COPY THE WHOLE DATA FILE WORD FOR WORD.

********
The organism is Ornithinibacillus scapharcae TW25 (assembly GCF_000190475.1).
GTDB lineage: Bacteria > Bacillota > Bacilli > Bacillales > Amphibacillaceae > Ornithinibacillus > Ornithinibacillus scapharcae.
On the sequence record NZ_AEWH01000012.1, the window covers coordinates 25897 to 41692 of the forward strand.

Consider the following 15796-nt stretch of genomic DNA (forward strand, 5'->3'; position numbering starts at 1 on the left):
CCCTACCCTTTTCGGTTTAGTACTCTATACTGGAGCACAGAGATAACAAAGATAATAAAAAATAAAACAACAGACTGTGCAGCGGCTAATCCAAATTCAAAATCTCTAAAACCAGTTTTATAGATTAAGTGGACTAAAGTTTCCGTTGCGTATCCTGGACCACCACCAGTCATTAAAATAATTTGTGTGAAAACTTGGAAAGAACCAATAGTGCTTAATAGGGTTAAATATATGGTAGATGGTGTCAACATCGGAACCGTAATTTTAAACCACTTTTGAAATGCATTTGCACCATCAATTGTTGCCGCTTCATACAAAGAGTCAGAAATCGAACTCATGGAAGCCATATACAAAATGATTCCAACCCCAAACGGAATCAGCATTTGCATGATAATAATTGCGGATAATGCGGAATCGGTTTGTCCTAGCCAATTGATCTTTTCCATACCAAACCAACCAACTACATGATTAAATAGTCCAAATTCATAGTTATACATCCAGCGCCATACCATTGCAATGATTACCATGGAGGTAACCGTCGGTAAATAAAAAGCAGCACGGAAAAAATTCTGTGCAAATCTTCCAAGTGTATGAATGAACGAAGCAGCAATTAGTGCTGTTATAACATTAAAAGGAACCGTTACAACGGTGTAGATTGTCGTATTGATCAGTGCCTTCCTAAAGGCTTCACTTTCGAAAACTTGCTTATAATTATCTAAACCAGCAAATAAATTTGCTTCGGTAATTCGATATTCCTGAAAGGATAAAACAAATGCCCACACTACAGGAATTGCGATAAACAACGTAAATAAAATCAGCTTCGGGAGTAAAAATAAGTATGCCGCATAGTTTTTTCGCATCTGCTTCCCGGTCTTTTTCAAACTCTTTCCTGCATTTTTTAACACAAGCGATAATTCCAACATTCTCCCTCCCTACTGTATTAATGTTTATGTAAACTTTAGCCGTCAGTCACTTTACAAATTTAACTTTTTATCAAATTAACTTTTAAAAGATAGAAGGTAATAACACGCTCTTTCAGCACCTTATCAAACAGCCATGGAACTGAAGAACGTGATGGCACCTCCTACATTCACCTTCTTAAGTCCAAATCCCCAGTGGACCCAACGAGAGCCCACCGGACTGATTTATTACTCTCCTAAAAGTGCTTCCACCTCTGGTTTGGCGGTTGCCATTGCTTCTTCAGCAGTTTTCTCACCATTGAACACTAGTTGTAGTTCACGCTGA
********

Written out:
The organism is Ornithinibacillus scapharcae TW25 (assembly GCF_000190475.1).
GTDB lineage: Bacteria > Bacillota > Bacilli > Bacillales > Amphibacillaceae > Ornithinibacillus > Ornithinibacillus scapharcae.
On the sequence record NZ_AEWH01000012.1, the window covers coordinates 25897 to 41692 of the forward strand.

Consider the following 15796-nt stretch of genomic DNA (forward strand, 5'->3'; position numbering starts at 1 on the left):
CCCTACCCTTTTCGGTTTAGTACTCTATACTGGAGCACAGAGATAACAAAGATAATAAAAAATAAAACAACAGACTGTGCAGCGGCTAATCCAAATTCAAAATCTCTAAAACCAGTTTTATAGATTAAGTGGACTAAAGTTTCCGTTGCGTATCCTGGACCACCACCAGTCATTAAAATAATTTGTGTGAAAACTTGGAAAGAACCAATAGTGCTTAATAGGGTTAAATATATGGTAGATGGTGTCAACATCGGAACCGTAATTTTAAACCACTTTTGAAATGCATTTGCACCATCAATTGTTGCCGCTTCATACAAAGAGTCAGAAATCGAACTCATGGAAGCCATATACAAAATGATTCCAACCCCAAACGGAATCAGCATTTGCATGATAATAATTGCGGATAATGCGGAATCGGTTTGTCCTAGCCAATTGATCTTTTCCATACCAAACCAACCAACTACATGATTAAATAGTCCAAATTCATAGTTATACATCCAGCGCCATACCATTGCAATGATTACCATGGAGGTAACCGTCGGTAAATAAAAAGCAGCACGGAAAAAATTCTGTGCAAATCTTCCAAGTGTATGAATGAACGAAGCAGCAATTAGTGCTGTTATAACATTAAAAGGAACCGTTACAACGGTGTAGATTGTCGTATTGATCAGTGCCTTCCTAAAGGCTTCACTTTCGAAAACTTGCTTATAATTATCTAAACCAGCAAATAAATTTGCTTCGGTAATTCGATATTCCTGAAAGGATAAAACAAATGCCCACACTACAGGAATTGCGATAAACAACGTAAATAAAATCAGCTTCGGGAGTAAAAATAAGTATGCCGCATAGTTTTTTCGCATCTGCTTCCCGGTCTTTTTCAAACTCTTTCCTGCATTTTTTAACACAAGCGATAATTCCAACATTCTCCCTCCCTACTGTATTAATGTTTATGTAAACTTTAGCCGTCAGTCACTTTACAAATTTAACTTTTTATCAAATTAACTTTTAAAAGATAGAAGGTAATAACACGCTCTTTCAGCACCTTATCAAACAGCCATGGAACTGAAGAACGTGATGGCACCTCCTACATTCACCTTCTTAAGTCCAAATCCCCAGTGGACCCAACGAGAGCCCACCGGACTGATTTATTACTCTCCTAAAAGTGCTTCCACCTCTGGTTTGGCGGTTGCCATTGCTTCTTCAGCAGTTTTCTCACCATTGAACACTAGTTGTAGTTCACGCTGA